Aquifer Accounting

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A field in the California Central Valley being fed via flood irrigation.

Jackson School of Geosciences scientists have created a balance sheet for water across the United States — tracking total water storage in 14 of the country’s major aquifers over 15 years.

The results were published in Environmental Research Letters in August 2021, with the research examining the interplay between irrigation habits and climate on water.

The study found that irrigation can be managed more effectively in humid regions of the eastern half of the country where surface water is more readily available, a finding that could have implications for where the U.S. can grow food, according to the researchers. With longer-term droughts and intermittent intense flooding expected in the future, particularly in the arid western U.S., there is rising concern about overtaxing water resources in the region, especially for irrigated agriculture.

“It is important to understand the relationship between human water use and climate extremes to develop more sustainable water management practices in the future,” said the study’s lead author, Bridget Scanlon, a senior research scientist at the Bureau of Economic Geology, a research unit of the Jackson School.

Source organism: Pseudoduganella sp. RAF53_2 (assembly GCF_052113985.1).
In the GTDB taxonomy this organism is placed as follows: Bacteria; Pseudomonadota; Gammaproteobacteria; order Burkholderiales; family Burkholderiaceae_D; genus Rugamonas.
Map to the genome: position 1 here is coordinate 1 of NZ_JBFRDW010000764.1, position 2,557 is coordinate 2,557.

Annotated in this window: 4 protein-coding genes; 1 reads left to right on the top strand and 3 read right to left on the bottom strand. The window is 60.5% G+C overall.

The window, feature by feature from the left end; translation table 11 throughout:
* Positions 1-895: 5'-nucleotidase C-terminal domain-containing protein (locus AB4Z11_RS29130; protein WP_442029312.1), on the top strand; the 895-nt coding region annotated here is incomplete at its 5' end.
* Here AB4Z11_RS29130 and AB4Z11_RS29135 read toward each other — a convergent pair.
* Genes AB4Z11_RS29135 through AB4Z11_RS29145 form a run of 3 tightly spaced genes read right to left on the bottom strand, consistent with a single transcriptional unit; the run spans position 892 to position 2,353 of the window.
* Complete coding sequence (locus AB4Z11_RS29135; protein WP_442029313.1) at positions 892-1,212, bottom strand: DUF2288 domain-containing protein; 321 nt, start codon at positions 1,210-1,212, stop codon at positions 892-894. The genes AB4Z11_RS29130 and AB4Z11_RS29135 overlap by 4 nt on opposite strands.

The study also highlights how surface water plays an important role in replenishing groundwater, with these water resources helping dampen the impacts of irrigation. To understand how water changed over time, the researchers used measurements from NASA’s GRACE satellites taken from 2002 to 2017 to track the total amount of water stored in each aquifer area — including groundwater, soil moisture, surface water and snow.

By comparing the total water storage over time to climate and irrigation data, the researchers were able to describe how the water supply of each aquifer area was changing — and the role humans played in amplifying or dampening climate impacts on water storage.

The study was co-authored by Jackson School postdoctoral fellow Ashraf Rateb, bureau senior research scientist Alexander Sun, U.S. Geological Survey’s Ward Sanford and Don Pool, UT Center for Space Research’s Himanshu Save, Tsinghua University’s Di Long, and the National Drought Mitigation Center’s Brian Fuchs.